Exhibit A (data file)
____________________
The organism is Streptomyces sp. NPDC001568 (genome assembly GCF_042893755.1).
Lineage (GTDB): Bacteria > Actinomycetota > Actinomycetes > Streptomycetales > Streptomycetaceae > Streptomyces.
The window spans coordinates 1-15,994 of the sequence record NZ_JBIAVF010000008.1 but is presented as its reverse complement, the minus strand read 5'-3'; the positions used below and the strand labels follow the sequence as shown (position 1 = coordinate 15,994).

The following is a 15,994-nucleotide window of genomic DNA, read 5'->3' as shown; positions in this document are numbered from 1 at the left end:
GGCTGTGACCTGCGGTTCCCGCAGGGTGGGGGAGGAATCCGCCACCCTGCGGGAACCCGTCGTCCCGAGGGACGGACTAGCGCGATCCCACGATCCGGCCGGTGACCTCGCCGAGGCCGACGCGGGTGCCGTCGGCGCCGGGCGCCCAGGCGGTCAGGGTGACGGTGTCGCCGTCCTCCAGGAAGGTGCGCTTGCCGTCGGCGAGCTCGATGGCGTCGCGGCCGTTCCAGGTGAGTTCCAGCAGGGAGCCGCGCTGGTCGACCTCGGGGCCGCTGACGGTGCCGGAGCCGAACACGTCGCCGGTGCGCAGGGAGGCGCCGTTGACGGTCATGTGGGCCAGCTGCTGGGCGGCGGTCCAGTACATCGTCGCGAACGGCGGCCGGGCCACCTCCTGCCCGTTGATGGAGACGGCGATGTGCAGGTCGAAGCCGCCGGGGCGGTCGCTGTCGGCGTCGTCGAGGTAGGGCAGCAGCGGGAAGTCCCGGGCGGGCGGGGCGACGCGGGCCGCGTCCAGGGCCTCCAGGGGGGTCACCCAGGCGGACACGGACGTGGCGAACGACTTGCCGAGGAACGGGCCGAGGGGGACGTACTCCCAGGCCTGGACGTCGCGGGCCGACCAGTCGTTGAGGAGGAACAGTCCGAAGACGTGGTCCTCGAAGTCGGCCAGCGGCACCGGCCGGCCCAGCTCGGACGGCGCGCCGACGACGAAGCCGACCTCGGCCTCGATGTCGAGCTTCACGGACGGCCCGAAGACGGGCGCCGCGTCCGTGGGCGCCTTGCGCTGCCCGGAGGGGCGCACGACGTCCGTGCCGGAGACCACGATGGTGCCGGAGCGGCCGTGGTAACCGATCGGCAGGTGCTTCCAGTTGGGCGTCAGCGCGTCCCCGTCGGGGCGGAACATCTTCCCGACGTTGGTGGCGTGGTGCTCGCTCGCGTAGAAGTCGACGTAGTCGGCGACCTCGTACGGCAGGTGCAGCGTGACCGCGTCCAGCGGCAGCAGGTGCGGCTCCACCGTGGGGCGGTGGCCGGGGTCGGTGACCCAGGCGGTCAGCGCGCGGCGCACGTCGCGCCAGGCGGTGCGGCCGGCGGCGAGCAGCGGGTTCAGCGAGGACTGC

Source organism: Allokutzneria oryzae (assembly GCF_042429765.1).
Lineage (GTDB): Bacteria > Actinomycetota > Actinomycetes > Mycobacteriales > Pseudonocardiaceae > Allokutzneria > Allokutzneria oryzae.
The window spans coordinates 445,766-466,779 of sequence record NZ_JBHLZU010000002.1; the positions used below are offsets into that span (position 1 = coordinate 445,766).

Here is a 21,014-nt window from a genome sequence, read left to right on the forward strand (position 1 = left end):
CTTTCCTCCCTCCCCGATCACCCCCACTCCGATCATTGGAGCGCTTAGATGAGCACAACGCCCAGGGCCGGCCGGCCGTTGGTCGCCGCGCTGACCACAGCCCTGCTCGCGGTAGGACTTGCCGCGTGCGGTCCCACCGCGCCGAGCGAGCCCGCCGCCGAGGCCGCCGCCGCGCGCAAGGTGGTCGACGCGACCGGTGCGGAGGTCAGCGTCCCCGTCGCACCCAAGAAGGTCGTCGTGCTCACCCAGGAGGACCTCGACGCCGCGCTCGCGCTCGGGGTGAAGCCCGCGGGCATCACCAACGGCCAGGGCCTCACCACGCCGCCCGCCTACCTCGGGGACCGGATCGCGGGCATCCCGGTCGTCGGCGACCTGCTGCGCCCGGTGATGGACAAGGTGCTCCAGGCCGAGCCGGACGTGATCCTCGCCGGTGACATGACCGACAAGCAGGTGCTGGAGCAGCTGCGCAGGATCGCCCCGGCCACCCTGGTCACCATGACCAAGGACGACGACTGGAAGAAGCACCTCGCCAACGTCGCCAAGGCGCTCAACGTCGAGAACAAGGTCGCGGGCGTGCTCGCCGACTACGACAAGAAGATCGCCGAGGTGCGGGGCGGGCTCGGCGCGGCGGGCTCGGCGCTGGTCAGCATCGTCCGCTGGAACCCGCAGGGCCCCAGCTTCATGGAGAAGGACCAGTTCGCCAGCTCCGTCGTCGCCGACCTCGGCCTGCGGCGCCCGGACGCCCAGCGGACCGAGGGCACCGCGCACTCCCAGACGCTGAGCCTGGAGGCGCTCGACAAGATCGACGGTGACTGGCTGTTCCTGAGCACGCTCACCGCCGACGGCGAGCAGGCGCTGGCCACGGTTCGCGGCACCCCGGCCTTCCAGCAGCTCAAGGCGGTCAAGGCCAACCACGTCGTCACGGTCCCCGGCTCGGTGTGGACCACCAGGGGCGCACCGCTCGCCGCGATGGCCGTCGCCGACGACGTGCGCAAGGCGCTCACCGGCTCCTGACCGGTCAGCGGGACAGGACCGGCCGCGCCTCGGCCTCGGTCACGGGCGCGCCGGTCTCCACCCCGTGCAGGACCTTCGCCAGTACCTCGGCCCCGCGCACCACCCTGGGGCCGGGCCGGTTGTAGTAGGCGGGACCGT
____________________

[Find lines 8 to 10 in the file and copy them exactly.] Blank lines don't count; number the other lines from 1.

The window spans coordinates 445,766-466,779 of sequence record NZ_JBHLZU010000002.1; the positions used below are offsets into that span (position 1 = coordinate 445,766).

Here is a 21,014-nt window from a genome sequence, read left to right on the forward strand (position 1 = left end):
CTTTCCTCCCTCCCCGATCACCCCCACTCCGATCATTGGAGCGCTTAGATGAGCACAACGCCCAGGGCCGGCCGGCCGTTGGTCGCCGCGCTGACCACAGCCCTGCTCGCGGTAGGACTTGCCGCGTGCGGTCCCACCGCGCCGAGCGAGCCCGCCGCCGAGGCCGCCGCCGCGCGCAAGGTGGTCGACGCGACCGGTGCGGAGGTCAGCGTCCCCGTCGCACCCAAGAAGGTCGTCGTGCTCACCCAGGAGGACCTCGACGCCGCGCTCGCGCTCGGGGTGAAGCCCGCGGGCATCACCAACGGCCAGGGCCTCACCACGCCGCCCGCCTACCTCGGGGACCGGATCGCGGGCATCCCGGTCGTCGGCGACCTGCTGCGCCCGGTGATGGACAAGGTGCTCCAGGCCGAGCCGGACGTGATCCTCGCCGGTGACATGACCGACAAGCAGGTGCTGGAGCAGCTGCGCAGGATCGCCCCGGCCACCCTGGTCACCATGACCAAGGACGACGACTGGAAGAAGCACCTCGCCAACGTCGCCAAGGCGCTCAACGTCGAGAACAAGGTCGCGGGCGTGCTCGCCGACTACGACAAGAAGATCGCCGAGGTGCGGGGCGGGCTCGGCGCGGCGGGCTCGGCGCTGGTCAGCATCGTCCGCTGGAACCCGCAGGGCCCCAGCTTCATGGAGAAGGACCAGTTCGCCAGCTCCGTCGTCGCCGACCTCGGCCTGCGGCGCCCGGACGCCCAGCGGACCGAGGGCACCGCGCACTCCCAGACGCTGAGCCTGGAGGCGCTCGACAAGATCGACGGTGACTGGCTGTTCCTGAGCACGCTCACCGCCGACGGCGAGCAGGCGCTGGCCACGGTTCGCGGCACCCCGGCCTTCCAGCAGCTCAAGGCGGTCAAGGCCAACCACGTCGTCACGGTCCCCGGCTCGGTGTGGACCACCAGGGGCGCACCGCTCGCCGCGATGGCCGTCGCCGACGACGTGCGCAAGGCGCTCACCGGCTCCTGACCGGTCAGCGGGACAGGACCGGCCGCGCCTCGGCCTCGGTCACGGGCGCGCCGGTCTCCACCCCGTGCAGGACCTTCGCCAGTACCTCGGCCCCGCGCACCACCCTGGGGCCGGGCCGGTTGTAGTAGGCGGGACCGT